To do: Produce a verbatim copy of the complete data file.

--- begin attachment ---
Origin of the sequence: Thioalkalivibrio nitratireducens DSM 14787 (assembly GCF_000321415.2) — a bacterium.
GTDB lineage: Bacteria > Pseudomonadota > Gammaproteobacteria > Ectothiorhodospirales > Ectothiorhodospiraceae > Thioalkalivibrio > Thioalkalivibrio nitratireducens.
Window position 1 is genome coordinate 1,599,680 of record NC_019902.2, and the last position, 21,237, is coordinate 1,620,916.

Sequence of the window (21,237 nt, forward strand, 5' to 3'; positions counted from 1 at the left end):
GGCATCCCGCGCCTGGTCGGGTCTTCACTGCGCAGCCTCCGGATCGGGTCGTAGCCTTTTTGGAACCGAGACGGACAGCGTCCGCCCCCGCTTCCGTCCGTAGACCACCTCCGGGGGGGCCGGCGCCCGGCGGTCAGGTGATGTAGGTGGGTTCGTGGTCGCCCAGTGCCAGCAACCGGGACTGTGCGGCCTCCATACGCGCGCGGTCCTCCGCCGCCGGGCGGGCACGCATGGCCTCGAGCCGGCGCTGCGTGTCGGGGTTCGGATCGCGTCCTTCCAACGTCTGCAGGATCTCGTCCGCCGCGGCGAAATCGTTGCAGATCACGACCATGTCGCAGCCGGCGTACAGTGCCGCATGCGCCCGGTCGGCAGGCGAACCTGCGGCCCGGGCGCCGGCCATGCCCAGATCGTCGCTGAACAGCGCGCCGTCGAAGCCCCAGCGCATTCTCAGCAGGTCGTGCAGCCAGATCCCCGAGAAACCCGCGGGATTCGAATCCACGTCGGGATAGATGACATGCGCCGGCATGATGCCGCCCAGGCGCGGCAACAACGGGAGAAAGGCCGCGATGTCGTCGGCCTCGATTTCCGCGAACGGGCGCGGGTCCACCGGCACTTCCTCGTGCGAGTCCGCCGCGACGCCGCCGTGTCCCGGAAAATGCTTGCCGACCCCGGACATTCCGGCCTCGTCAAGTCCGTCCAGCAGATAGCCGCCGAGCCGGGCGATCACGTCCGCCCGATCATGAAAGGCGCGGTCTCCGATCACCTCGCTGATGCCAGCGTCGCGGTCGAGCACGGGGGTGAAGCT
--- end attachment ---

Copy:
Origin of the sequence: Thioalkalivibrio nitratireducens DSM 14787 (assembly GCF_000321415.2) — a bacterium.
GTDB lineage: Bacteria > Pseudomonadota > Gammaproteobacteria > Ectothiorhodospirales > Ectothiorhodospiraceae > Thioalkalivibrio > Thioalkalivibrio nitratireducens.
Window position 1 is genome coordinate 1,599,680 of record NC_019902.2, and the last position, 21,237, is coordinate 1,620,916.

Sequence of the window (21,237 nt, forward strand, 5' to 3'; positions counted from 1 at the left end):
GGCATCCCGCGCCTGGTCGGGTCTTCACTGCGCAGCCTCCGGATCGGGTCGTAGCCTTTTTGGAACCGAGACGGACAGCGTCCGCCCCCGCTTCCGTCCGTAGACCACCTCCGGGGGGGCCGGCGCCCGGCGGTCAGGTGATGTAGGTGGGTTCGTGGTCGCCCAGTGCCAGCAACCGGGACTGTGCGGCCTCCATACGCGCGCGGTCCTCCGCCGCCGGGCGGGCACGCATGGCCTCGAGCCGGCGCTGCGTGTCGGGGTTCGGATCGCGTCCTTCCAACGTCTGCAGGATCTCGTCCGCCGCGGCGAAATCGTTGCAGATCACGACCATGTCGCAGCCGGCGTACAGTGCCGCATGCGCCCGGTCGGCAGGCGAACCTGCGGCCCGGGCGCCGGCCATGCCCAGATCGTCGCTGAACAGCGCGCCGTCGAAGCCCCAGCGCATTCTCAGCAGGTCGTGCAGCCAGATCCCCGAGAAACCCGCGGGATTCGAATCCACGTCGGGATAGATGACATGCGCCGGCATGATGCCGCCCAGGCGCGGCAACAACGGGAGAAAGGCCGCGATGTCGTCGGCCTCGATTTCCGCGAACGGGCGCGGGTCCACCGGCACTTCCTCGTGCGAGTCCGCCGCGACGCCGCCGTGTCCCGGAAAATGCTTGCCGACCCCGGACATTCCGGCCTCGTCAAGTCCGTCCAGCAGATAGCCGCCGAGCCGGGCGATCACGTCCGCCCGATCATGAAAGGCGCGGTCTCCGATCACCTCGCTGATGCCAGCGTCGCGGTCGAGCACGGGGGTGAAGCT